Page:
The Best Diet

    This week we’re exploring the importance of “balance” in all areas of life. Today we’ll focus on diet.

    For those of us fortunate enough to enjoy an abundant food supply, making good food choices is an absolutely essential foundation for health and energy.

    However, with the ubiquity of bits and bytes of information, it’s easy for incomplete nutritional advice to make its way instantaneously around the world. Depending on which limited study, or even more limited headline, you read, it’s easy to end up thinking that “fats” or “carbs” are bad. Coffee, alcohol, chocolate, and grains might be “bad” or “good” depending on what is being measured, the quality, the quantity, and who is consuming them. It seems that every week there is also some new “miracle food” that can “do it all” for you. After following the chaotic stream of dietary information for even a short while, it’s easy to feel as if everything you eat is “suspect” or to just be confused about the whole thing.

    Here are some dietary suggestions based on the idea of balance:

    1. Eat a variety of foods in as close to their natural state as possible. One simple strategy that emphasizes variety is to have many different colors on your plate each meal—or at least in the course of each day. Avoid eating too much of any one thing. Also eat with freshness in mind. Cook food enough to digest it well, but don’t overcook. Keep in mind that highly processed foods lose some of their “life” and many of their nutrients.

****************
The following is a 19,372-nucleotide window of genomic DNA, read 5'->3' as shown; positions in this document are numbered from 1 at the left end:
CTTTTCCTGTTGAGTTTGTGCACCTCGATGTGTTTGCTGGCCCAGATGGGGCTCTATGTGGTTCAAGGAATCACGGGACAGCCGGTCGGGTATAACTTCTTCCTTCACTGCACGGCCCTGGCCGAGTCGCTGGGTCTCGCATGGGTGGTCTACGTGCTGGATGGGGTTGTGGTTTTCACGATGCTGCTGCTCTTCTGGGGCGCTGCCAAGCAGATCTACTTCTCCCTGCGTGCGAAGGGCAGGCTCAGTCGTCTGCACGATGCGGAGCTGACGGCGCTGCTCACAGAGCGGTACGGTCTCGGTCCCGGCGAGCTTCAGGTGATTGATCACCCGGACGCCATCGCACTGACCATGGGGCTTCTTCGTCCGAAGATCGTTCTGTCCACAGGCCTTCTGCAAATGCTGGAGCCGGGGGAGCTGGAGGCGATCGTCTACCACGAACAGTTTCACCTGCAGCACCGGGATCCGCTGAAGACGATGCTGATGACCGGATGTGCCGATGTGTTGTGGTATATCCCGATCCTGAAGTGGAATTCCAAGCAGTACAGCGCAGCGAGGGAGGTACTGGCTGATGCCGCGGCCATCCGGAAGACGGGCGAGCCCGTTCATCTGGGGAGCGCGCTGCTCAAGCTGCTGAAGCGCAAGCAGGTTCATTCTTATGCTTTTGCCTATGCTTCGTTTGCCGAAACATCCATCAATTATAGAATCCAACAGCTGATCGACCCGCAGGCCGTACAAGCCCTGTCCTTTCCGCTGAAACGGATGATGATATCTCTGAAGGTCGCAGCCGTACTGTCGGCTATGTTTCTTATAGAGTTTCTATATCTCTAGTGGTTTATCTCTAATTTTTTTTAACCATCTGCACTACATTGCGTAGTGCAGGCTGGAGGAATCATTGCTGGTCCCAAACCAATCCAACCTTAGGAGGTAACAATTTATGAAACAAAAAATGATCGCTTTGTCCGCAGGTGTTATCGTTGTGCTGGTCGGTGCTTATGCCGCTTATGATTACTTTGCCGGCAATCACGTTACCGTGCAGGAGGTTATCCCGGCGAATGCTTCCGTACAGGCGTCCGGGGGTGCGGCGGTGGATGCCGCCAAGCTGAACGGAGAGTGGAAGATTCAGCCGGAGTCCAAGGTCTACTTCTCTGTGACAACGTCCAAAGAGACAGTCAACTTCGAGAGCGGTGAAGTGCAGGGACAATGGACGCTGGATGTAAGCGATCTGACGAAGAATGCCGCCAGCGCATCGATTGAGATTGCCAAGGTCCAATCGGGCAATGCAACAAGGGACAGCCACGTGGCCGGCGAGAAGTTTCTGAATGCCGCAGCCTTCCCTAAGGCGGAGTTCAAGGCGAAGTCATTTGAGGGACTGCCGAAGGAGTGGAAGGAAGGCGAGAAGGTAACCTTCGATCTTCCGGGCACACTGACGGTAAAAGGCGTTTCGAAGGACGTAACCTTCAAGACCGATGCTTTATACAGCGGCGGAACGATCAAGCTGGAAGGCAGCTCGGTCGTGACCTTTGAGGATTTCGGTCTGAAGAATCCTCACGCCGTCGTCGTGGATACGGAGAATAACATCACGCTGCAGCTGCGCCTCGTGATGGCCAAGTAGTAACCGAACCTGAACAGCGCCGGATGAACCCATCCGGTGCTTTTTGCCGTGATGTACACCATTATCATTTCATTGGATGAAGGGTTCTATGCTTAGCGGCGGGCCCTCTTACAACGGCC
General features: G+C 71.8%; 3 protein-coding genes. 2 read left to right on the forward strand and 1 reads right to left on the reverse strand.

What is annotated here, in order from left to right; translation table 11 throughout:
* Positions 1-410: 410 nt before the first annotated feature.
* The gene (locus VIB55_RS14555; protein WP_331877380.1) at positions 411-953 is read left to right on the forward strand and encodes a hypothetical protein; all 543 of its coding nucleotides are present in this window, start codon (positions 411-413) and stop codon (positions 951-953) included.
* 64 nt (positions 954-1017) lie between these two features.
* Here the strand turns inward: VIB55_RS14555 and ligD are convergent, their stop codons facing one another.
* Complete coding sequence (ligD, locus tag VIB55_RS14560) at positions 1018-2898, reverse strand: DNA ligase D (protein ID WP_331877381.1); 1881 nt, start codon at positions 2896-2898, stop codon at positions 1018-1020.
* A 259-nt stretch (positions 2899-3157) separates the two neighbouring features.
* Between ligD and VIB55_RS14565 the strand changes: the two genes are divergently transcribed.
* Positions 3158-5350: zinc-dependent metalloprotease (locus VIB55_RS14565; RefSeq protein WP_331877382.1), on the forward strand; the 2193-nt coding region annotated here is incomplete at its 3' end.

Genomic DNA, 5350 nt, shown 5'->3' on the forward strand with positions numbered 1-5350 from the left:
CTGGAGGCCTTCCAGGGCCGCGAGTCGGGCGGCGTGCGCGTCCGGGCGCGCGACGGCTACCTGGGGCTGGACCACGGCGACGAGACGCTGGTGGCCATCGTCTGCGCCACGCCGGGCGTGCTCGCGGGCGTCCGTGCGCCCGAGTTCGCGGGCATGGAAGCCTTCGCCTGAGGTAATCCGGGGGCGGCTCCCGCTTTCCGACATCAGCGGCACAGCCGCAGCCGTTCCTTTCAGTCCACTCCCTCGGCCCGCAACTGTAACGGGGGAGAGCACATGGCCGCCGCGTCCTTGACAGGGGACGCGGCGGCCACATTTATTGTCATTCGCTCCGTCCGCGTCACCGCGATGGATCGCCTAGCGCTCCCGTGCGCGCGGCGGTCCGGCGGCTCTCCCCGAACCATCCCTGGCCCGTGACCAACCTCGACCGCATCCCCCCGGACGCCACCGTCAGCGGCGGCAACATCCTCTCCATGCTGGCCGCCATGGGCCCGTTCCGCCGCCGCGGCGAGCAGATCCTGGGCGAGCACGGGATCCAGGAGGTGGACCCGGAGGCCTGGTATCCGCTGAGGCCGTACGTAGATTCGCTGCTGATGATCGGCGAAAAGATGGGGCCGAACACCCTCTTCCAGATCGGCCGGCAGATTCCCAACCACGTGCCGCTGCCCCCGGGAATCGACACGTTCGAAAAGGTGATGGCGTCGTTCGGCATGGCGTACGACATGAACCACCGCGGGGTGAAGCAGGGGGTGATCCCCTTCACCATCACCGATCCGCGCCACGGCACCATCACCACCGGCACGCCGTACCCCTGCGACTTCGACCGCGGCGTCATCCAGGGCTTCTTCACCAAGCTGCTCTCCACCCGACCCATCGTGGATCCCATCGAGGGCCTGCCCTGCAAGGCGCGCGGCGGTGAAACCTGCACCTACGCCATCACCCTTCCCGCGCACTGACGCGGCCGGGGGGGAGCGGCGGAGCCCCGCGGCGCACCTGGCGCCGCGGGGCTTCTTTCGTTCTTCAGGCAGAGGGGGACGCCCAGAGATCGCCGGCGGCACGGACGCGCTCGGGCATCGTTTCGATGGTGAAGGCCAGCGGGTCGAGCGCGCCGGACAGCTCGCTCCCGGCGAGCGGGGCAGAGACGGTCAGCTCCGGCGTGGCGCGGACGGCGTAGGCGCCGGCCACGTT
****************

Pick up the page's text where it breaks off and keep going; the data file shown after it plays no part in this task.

2. Eat to satisfy hunger, but not to the point of being full. Find the balance of what is enough, but not too much. A nice motto for this point of balance is “Never starving, never full.” Eating too much compromises your digestion and energy.

    3. Everyone’s biochemistry is slightly different. Find the foods that work best for you. A good way to gauge what works for you is to monitor your energy within the hour after you eat. Foods that you do well with will tend to leave you feeling balanced, clean, and energized.

    For many people, eating too many starchy carbohydrates, sugars, or fried foods will drain energy. If you drink caffeinated beverages with meals, this may cover over the energy-draining effect of some foods and fool you into thinking that you have real energy when you are actually just “stimulated” by caffeine.

    4. Drink sufficient water. Water facilitates digestion and is necessary for almost every biological function in your body. Water helps transport nutrients into your cells and toxins away from your cells. It also helps with processing excess body fat. Make it a habit to drink a glass of water every few hours throughout the day.

    A great way to become more conscious of what you are eating and how it is working for you is to keep a “Food and Mood Log.” Write down everything you eat and drink, how much, and how you feel within an hour afterwards in terms of mood and energy.

    I’d love to hear what works best for you.

    Kevin

    Kevin Schoeninger

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